The 7 Worst Things Airline Pilots Have Done Mid-Flight

#3. A Pilot Answers Text Messages and Forgets to Lower the Landing Gear

Jetstar flight JQ57 was on its final approach into Singapore's Changi Airport on May 27, 2010, and things seemed to be well in hand, with a veteran pilot (13,000 flight hours) and seasoned first officer (4,000 hours) at the controls. However, at 2,000 feet, the pilot decided to check his incoming text messages. So, deciding that this task was more of a priority than, you know, landing the goddamn plane, the pilot began reviewing all the "sup playa"s and "WRU LOL"s in his inbox.

"its coo i can tlk babe, i don't do jack arnd here anyway."

As the plane angled nearer and nearer to the ground, the copilot felt a strange sense of unease, that somehow "something was not quite right." When he attempted to notify the pilot of his concerns, he received no response, as the pilot was "preoccupied with his mobile phone." With only 392 feet left before contact with the tarmac, the copilot finally figured out what was wrong: The pilot was so distracted by his phone that he had forgotten to lower the landing gear.

Suddenly able to break away from sending sepia-toned shots of the cockpit warning lights to Instagram, the pilot made a last-minute attempt to get the landing gear down, but by that point he would have had more success jumping out with some roller skates and trying to catch the plane on his back. Luckily, the copilot was able to make the save by jerking back on the yoke and throwing the plane skyward, which came as a rather unpleasant surprise to the 167 passengers on board.

"Yeah, that's not gonna happen, buddy. You'd better duck."

After an investigation, Jetstar officials stated that the lessons learned from the incident would be incorporated into their flight training, much to the consternation of those pilots who prefer a timely conclusion to their Words With Friends matches.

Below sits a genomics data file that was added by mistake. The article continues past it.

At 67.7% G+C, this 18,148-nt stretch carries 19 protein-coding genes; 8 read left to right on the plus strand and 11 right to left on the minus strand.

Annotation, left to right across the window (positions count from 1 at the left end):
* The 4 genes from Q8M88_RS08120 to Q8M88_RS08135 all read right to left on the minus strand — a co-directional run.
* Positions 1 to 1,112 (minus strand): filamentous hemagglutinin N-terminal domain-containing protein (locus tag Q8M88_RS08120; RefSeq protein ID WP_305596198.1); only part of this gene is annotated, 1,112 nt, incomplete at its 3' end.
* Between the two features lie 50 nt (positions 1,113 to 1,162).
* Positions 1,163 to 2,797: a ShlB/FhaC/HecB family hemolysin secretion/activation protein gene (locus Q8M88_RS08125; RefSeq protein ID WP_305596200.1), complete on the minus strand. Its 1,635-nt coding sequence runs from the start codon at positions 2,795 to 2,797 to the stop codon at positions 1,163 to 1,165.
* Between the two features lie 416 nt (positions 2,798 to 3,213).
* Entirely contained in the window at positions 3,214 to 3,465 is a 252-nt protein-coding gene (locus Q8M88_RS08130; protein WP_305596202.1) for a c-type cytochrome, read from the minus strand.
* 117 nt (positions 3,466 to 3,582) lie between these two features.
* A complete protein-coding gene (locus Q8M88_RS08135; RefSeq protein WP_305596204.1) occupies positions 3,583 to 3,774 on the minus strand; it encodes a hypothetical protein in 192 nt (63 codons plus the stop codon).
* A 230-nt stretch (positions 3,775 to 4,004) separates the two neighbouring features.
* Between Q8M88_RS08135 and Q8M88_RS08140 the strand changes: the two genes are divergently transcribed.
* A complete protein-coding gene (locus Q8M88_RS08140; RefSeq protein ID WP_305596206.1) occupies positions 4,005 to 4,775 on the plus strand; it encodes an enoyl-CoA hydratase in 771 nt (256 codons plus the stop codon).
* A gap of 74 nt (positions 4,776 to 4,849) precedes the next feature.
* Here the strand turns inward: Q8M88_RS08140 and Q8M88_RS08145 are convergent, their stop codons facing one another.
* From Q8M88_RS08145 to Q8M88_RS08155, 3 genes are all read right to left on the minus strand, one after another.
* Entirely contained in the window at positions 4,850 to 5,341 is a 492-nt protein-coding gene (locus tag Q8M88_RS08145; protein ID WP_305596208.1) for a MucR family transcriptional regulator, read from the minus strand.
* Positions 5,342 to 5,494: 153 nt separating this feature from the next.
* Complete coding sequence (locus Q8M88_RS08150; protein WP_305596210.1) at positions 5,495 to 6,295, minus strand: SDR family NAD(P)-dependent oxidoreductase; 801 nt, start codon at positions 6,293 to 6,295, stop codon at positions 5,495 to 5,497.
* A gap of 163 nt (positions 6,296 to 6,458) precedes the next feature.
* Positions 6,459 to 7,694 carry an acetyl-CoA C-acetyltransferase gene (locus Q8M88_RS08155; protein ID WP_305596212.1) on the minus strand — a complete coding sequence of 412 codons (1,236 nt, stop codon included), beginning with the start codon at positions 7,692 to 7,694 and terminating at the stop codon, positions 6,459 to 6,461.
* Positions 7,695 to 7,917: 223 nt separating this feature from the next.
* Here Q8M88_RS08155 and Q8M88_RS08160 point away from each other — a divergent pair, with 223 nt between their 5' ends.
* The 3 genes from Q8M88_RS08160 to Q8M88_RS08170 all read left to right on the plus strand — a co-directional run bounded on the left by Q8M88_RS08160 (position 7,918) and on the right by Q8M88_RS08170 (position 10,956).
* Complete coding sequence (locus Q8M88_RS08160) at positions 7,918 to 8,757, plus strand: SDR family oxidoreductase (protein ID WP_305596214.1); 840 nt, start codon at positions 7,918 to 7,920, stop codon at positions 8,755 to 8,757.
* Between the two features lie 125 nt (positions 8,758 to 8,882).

"Hold on, they're telling me I have to fly this fucking plane now."

#2. A Copilot Nearly Crashed the Plane Trying to Open the Cockpit Door

In September 2011, an All Nippon Airways Boeing 737-700 was en route to Tokyo from Okinawa when the pilot needed to leave his seat momentarily to go pee it up. Airlines generally require rigorous training for copilots, and the one on this flight had plenty of experience and no history of incompetence, so there seemed to be little reason for concern.

Unlike the pilot earlier, this one successfully escaped the bathroom without incident. He walked back to the locked cockpit door to be let back in. These doors are electronically locked (you know, safety and all that), so in order to allow the pilot back into the cockpit, the copilot had to press a button to unlock it. Unfortunately, in one of the most baffling design decisions of all time, the button happened to be right next to another button: the one that controlled the rudder.

"If you'll look out of your window, you'll see the last visual images to ever enter your brain."

So, as the pilot stood waiting at the door, probably still hunched over, adjusting his zipper, the plane suddenly nosedived, plunging 6,234 feet in 30 seconds and flipping almost completely over.

Thinking rationally is incredibly difficult when you're cartwheeling over the Pacific, but miraculously the copilot was able to collect enough of his shit to regain control of the aircraft. The pilot finally got through the gut-busting prank door of catastrophic life endangerment and was able to land without further mishap, with only a few people suffering minor bumps and bruises, and a dense fog of urine and Japanese swear words hanging thickly in the cabin.